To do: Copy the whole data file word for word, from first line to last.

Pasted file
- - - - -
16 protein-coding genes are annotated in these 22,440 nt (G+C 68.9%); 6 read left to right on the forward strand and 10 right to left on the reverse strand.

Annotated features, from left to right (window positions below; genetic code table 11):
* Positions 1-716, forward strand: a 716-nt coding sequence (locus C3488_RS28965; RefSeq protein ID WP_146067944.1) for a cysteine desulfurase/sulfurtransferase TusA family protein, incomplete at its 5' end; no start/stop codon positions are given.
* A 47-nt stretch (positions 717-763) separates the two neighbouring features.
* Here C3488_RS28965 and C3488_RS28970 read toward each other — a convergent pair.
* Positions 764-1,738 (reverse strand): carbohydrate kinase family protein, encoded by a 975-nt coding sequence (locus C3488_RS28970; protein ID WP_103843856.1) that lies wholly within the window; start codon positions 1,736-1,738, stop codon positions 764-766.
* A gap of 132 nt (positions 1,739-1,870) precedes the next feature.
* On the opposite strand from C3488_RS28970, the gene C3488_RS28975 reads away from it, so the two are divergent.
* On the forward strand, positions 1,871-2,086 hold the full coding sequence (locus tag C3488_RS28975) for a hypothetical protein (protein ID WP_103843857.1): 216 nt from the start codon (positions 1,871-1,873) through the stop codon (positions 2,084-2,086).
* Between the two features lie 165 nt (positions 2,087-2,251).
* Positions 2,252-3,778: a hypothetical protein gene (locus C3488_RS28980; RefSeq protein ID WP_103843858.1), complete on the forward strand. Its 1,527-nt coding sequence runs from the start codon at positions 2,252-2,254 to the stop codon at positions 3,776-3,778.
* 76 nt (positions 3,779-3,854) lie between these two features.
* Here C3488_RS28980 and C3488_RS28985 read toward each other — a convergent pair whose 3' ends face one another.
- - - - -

16 protein-coding genes are annotated in these 22,440 nt (G+C 68.9%); 6 read left to right on the forward strand and 10 right to left on the reverse strand.

Annotated features, from left to right (window positions below; genetic code table 11):
* Positions 1-716, forward strand: a 716-nt coding sequence (locus C3488_RS28965; RefSeq protein ID WP_146067944.1) for a cysteine desulfurase/sulfurtransferase TusA family protein, incomplete at its 5' end; no start/stop codon positions are given.
* A 47-nt stretch (positions 717-763) separates the two neighbouring features.
* Here C3488_RS28965 and C3488_RS28970 read toward each other — a convergent pair.
* Positions 764-1,738 (reverse strand): carbohydrate kinase family protein, encoded by a 975-nt coding sequence (locus C3488_RS28970; protein ID WP_103843856.1) that lies wholly within the window; start codon positions 1,736-1,738, stop codon positions 764-766.
* A gap of 132 nt (positions 1,739-1,870) precedes the next feature.
* On the opposite strand from C3488_RS28970, the gene C3488_RS28975 reads away from it, so the two are divergent.
* On the forward strand, positions 1,871-2,086 hold the full coding sequence (locus tag C3488_RS28975) for a hypothetical protein (protein ID WP_103843857.1): 216 nt from the start codon (positions 1,871-1,873) through the stop codon (positions 2,084-2,086).
* Between the two features lie 165 nt (positions 2,087-2,251).
* Positions 2,252-3,778: a hypothetical protein gene (locus C3488_RS28980; RefSeq protein ID WP_103843858.1), complete on the forward strand. Its 1,527-nt coding sequence runs from the start codon at positions 2,252-2,254 to the stop codon at positions 3,776-3,778.
* 76 nt (positions 3,779-3,854) lie between these two features.
* Here C3488_RS28980 and C3488_RS28985 read toward each other — a convergent pair whose 3' ends face one another.